Craig and Madi are siblings who both have Type 1 diabetes. They were both diagnosed in 2012 and with in 4 months of each other. Craig (16) and Madi (7) are awesome kids and here you will see the everyday things that come with Type 1. There is no cure for type 1 diabetes. Thank you so much for reading!!
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Wednesday, October 17, 2012

Day 111

I was thinking about progress...

In the past 9 months we have made.....progress.. but its still a constant disease, that never ends.

To begin, at the hospital I could not give Craig injections.. The nurse came in and I dreaded having to even try.  I hated needles...

Besides my vision being blurry from constantly crying when Craig was gone at the teen room  (I really tried not to cry in front of him.), injecting a needle in my son was just not something I could see myself doing..

I sat there in the hospital room knowing I they would not let us leave until both parents could do an injection.. They had me try on "fake skin".. no problem...its not real..its not MY child..

But when I had the needle in my hand... looking at Craigs arm, then at his face, then his arm, then his sweet face.. I just could not do it.

After a few days, I knew that he NEEDED these injections and I needed to do it..

It was hard..and Craig said I did it too slow, but I did it...and I was kind of proud of myself. That was huge for me! I HATE needles.. and squirm when I get blood drawn..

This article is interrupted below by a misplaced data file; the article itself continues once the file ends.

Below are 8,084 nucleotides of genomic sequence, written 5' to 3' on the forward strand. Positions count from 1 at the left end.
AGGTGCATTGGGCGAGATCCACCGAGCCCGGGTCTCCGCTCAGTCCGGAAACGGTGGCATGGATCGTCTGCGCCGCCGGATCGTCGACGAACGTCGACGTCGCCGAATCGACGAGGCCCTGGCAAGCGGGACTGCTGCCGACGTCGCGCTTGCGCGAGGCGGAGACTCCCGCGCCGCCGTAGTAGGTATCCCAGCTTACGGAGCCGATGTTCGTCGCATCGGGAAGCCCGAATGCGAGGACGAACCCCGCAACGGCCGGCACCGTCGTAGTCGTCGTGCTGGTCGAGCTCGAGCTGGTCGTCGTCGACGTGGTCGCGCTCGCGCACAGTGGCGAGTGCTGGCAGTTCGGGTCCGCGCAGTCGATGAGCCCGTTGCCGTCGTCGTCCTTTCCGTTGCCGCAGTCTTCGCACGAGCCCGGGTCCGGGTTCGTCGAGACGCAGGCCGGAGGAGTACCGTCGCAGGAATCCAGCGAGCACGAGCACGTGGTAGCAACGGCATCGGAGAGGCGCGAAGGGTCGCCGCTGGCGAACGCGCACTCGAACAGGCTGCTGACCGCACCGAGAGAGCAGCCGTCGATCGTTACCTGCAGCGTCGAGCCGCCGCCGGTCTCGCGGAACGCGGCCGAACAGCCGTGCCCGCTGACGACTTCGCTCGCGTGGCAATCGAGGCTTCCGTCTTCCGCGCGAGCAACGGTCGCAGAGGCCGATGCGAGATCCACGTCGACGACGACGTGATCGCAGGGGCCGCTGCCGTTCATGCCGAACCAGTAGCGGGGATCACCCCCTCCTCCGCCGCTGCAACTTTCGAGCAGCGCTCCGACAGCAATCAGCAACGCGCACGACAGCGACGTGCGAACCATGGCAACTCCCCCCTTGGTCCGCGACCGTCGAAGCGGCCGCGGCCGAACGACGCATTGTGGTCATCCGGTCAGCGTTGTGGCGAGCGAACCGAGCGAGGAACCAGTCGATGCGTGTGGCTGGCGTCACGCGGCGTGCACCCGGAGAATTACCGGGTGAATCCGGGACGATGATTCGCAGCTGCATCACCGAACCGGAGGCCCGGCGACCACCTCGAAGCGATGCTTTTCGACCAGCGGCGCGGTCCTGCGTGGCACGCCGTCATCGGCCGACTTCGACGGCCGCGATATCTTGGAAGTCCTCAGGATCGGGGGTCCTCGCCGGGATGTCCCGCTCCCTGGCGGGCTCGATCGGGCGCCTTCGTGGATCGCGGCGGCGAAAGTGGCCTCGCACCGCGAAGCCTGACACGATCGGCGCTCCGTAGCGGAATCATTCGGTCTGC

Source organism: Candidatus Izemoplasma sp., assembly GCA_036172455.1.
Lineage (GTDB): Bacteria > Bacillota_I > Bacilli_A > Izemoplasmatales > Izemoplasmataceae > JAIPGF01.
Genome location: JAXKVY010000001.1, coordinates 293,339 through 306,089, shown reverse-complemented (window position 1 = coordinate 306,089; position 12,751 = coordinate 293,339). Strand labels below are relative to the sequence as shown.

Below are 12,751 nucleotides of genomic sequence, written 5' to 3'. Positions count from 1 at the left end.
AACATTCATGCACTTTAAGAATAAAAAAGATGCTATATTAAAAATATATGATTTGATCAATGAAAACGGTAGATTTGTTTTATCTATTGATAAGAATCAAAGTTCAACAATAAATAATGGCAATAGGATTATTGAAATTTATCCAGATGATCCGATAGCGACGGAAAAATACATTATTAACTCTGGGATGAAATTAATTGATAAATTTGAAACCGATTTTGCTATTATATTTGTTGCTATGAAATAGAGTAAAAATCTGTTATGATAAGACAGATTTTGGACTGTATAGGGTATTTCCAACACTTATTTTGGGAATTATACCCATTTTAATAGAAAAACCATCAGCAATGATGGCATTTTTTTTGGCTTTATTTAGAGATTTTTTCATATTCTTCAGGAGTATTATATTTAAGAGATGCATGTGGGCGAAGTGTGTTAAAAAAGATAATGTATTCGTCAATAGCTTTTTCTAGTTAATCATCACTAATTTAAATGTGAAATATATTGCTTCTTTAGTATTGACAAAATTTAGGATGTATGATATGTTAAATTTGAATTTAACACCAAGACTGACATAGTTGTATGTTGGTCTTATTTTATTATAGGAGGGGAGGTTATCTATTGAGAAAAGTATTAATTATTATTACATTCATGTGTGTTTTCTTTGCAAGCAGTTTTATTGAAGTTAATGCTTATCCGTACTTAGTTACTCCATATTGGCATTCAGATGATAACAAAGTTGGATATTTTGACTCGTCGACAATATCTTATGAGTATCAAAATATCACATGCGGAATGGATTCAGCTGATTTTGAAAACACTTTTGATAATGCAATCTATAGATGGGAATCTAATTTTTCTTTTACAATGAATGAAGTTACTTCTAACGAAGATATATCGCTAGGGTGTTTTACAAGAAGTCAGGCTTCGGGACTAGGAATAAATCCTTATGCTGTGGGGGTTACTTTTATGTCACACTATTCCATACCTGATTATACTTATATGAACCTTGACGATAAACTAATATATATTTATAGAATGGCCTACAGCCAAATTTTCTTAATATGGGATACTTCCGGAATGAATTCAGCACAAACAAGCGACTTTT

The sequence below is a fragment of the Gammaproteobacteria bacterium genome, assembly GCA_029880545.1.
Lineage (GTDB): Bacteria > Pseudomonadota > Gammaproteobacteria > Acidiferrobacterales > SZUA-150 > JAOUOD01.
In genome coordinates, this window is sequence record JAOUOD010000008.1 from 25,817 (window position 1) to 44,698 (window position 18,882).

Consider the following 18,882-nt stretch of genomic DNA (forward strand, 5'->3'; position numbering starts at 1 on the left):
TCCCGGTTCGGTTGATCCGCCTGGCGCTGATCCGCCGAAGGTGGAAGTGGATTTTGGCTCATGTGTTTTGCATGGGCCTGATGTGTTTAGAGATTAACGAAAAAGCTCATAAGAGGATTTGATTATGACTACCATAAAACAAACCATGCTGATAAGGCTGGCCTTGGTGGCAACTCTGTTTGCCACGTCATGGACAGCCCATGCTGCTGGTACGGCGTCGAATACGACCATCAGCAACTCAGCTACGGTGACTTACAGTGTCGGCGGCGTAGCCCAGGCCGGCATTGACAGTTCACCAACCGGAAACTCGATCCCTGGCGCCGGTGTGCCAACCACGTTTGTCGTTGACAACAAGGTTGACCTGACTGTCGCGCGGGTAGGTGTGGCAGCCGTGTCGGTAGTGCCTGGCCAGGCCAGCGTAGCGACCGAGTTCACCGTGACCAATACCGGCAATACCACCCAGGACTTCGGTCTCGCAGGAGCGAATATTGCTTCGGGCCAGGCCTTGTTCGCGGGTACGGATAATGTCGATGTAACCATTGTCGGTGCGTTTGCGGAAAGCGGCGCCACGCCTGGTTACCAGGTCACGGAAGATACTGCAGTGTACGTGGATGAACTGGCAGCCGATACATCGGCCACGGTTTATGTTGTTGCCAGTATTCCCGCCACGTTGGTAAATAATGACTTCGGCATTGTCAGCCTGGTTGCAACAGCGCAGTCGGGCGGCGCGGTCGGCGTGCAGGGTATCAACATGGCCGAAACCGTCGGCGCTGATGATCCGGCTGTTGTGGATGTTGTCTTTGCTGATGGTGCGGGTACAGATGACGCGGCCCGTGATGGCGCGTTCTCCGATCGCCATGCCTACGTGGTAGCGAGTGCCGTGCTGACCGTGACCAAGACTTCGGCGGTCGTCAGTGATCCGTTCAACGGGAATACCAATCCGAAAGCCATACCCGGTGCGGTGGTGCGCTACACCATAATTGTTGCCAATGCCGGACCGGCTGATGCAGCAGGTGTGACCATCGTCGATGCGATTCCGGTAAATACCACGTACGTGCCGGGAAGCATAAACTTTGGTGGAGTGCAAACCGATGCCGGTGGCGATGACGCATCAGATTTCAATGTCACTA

I could not give him injections in his was just too close to his face and that made it way too personal and emotional for me.. I was only able to do it in his leg at the hospital..

Now, after almost 9 months, I can draw up his insulin and inject it with no problem.. not because I like to, but because I was forced to..
forced to get over my fears..and in a quick amount of time..

Obviously I have to give Madi her injections too, so there is no way I can be scared..or nervous about the needles anymore..

Our life is now consumed by needles, test strips, little drops of blood, insulin, and numbers.

Craig has been much more independent, I am able to give him injections as well,

One night Craig drew up his Lantus..and injected  it..Then he realized he had just injected 7 units of humalog (short acting insulin)...AAHhh

Get some carbs quick!

After that, we decided we need to see him draw it up..but now that he has the pen for Humalog, it would be hard to mix that up!  But we still double check his Lantus amount every night before he injects it.  Its just habit...

We have found a few patterns that seem consistent.
Following patterns is pretty important.  At first, while the kids are in their honeymoon the number can change a lot.. Their calculations have changed quite a bit.  That was hard to keep track of the new calculations and numbers... for both kids, but right now we have it down:) for now!

So..although diabetes is a lot and seriously never ends in the need for attention..

 we just take it day by day...

making progress...

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